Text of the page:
This erect shrub is of the Scrophulariaceae family. An evergreen, it is native to Western Australia. Rarely found in nature, and not particularly widespread, it is a protected species in Australia. It is recently addition to greenhouses.
The first description we find of the plant dates 1986, and was written by the botanist Robert Chinnock, a researcher from New Zealand working at State Herbarium of South Australia, and the author of the book “Eremophilia and allied genera: a monograph of the plant family Myoporacea (today the plants are included in the Scrophulariaceae family).
The name ‘Eremophilia’ derives from the Greek ‘Eremos’, solitary, of the desert, and ‘phileo’, love, a clear reference to the relationship that this Australian shrub has with water; and ‘Nivea’, from the Latin ‘niveus’, ‘of the snow’, in reference to its silvery, almost white leaves.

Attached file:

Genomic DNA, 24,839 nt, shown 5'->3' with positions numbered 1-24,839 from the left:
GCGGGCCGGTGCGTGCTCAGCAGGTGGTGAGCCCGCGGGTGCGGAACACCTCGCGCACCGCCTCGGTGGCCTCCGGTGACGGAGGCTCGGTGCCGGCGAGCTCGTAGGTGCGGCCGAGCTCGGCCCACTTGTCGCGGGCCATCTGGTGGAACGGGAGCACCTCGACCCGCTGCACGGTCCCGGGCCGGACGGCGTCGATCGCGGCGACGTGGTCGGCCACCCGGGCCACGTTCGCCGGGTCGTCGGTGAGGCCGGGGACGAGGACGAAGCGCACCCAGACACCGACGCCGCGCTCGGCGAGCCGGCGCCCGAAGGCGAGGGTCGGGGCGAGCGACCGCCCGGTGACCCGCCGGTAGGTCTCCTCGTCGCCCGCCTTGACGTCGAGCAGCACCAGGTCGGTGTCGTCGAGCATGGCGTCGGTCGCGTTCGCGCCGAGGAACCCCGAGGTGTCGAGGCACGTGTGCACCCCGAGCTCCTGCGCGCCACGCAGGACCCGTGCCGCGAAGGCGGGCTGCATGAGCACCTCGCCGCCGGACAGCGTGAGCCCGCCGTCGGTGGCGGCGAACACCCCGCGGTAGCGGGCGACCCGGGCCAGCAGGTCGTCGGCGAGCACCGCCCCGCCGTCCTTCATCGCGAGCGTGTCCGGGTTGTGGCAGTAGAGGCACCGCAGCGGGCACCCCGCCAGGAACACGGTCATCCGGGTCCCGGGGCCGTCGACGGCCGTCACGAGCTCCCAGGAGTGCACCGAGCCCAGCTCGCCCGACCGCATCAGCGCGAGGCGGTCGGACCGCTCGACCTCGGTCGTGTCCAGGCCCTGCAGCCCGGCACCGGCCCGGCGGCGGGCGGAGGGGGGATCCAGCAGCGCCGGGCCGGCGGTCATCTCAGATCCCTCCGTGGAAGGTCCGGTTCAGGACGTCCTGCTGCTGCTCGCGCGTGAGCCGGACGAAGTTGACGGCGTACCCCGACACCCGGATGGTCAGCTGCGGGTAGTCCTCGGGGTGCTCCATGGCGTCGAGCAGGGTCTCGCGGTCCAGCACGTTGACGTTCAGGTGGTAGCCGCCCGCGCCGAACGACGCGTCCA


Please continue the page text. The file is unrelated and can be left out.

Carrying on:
The needle-shaped leaves, serrated along the margins, call to mind those of the rosemary shrub, but are different for their soft, silky texture. It is, in fact, often referred to as the “silky plant’.
It loves the heat, survives dry spells, even if prolonged, and the cold weather, up to -8º. We suggest pruning the plant after it blossoms, because this helps it grow thick on the bottom. It is best to water the plant at its base to prevent mildew on the leaves. I planted the Eremophila with Ceratostigma Willmottiano, Mary Rose, Lavender and ground cover lavender, and with a Geranium coccineum to one side. All I have to do now is wait for the plants to blend comfortably together to achieve a suggestive effect, but even as it is, it presents a splendid, harmonious corner.